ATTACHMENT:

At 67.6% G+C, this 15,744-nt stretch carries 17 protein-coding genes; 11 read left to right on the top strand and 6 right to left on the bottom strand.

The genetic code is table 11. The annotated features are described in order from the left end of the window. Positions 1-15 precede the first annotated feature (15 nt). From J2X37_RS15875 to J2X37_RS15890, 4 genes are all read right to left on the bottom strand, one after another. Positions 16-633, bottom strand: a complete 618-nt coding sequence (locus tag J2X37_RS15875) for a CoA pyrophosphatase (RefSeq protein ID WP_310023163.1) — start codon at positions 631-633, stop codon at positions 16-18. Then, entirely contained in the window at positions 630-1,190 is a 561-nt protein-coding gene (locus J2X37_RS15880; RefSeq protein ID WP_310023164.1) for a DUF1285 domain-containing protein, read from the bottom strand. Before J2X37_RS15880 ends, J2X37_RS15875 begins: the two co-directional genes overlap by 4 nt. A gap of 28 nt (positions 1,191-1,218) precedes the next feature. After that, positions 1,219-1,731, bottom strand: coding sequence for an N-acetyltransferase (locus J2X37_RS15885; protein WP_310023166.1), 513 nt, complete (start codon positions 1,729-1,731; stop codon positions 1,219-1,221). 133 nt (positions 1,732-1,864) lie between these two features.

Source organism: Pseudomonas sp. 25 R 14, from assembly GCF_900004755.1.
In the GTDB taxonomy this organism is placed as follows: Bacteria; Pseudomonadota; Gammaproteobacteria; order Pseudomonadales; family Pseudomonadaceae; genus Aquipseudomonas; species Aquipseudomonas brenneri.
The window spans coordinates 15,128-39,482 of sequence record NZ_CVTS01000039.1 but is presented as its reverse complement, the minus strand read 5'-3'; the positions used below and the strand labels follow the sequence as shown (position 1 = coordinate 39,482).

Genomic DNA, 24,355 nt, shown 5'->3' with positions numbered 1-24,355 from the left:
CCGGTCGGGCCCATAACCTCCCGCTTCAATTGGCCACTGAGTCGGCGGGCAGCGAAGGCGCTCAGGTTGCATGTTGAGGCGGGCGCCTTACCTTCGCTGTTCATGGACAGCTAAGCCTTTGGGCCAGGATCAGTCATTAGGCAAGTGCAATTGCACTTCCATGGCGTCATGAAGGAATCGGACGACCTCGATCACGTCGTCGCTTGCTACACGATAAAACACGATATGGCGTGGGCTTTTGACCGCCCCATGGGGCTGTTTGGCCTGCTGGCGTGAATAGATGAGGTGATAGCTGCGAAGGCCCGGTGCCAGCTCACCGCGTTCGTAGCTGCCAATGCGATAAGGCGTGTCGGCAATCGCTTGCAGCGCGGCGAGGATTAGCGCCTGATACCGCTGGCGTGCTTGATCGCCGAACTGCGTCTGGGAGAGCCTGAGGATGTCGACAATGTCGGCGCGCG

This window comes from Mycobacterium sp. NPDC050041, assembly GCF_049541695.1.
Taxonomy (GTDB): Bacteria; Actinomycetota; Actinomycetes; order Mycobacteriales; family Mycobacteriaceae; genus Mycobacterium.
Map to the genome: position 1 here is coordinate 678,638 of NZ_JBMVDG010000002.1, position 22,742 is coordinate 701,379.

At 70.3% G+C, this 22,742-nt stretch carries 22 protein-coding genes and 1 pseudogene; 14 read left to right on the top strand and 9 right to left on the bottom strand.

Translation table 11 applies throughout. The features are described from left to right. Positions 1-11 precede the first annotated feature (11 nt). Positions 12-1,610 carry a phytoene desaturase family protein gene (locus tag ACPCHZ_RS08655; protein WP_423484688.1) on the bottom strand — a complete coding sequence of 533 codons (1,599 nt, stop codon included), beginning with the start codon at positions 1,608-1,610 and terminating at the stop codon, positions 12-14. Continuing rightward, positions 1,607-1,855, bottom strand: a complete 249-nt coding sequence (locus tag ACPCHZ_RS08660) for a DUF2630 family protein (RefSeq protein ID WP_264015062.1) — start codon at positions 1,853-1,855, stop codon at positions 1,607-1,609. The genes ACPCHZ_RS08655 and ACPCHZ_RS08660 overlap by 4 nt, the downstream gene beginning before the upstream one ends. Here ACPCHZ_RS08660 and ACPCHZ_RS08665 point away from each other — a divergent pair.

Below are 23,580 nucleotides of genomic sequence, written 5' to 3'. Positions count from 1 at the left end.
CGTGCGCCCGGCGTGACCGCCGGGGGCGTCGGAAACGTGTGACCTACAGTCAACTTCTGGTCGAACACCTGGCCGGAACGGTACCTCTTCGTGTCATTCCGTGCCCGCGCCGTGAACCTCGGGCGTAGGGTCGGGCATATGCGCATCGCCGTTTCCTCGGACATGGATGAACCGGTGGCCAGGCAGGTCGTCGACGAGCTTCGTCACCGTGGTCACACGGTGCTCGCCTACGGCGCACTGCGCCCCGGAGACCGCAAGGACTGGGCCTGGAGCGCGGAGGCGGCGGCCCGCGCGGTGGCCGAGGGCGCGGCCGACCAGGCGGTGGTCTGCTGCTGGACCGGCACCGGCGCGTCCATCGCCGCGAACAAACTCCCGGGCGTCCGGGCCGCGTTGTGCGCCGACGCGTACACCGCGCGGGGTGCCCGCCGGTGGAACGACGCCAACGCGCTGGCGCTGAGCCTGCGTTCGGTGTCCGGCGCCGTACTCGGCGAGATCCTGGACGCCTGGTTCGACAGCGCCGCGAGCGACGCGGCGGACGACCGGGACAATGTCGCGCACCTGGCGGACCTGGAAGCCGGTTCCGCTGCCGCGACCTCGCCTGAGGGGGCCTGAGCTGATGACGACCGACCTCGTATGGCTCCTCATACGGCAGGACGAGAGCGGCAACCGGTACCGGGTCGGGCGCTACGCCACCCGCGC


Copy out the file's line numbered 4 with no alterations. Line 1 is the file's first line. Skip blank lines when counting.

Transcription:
In the GTDB taxonomy this organism is placed as follows: Bacteria; Pseudomonadota; Gammaproteobacteria; order Pseudomonadales; family Pseudomonadaceae; genus Aquipseudomonas; species Aquipseudomonas brenneri.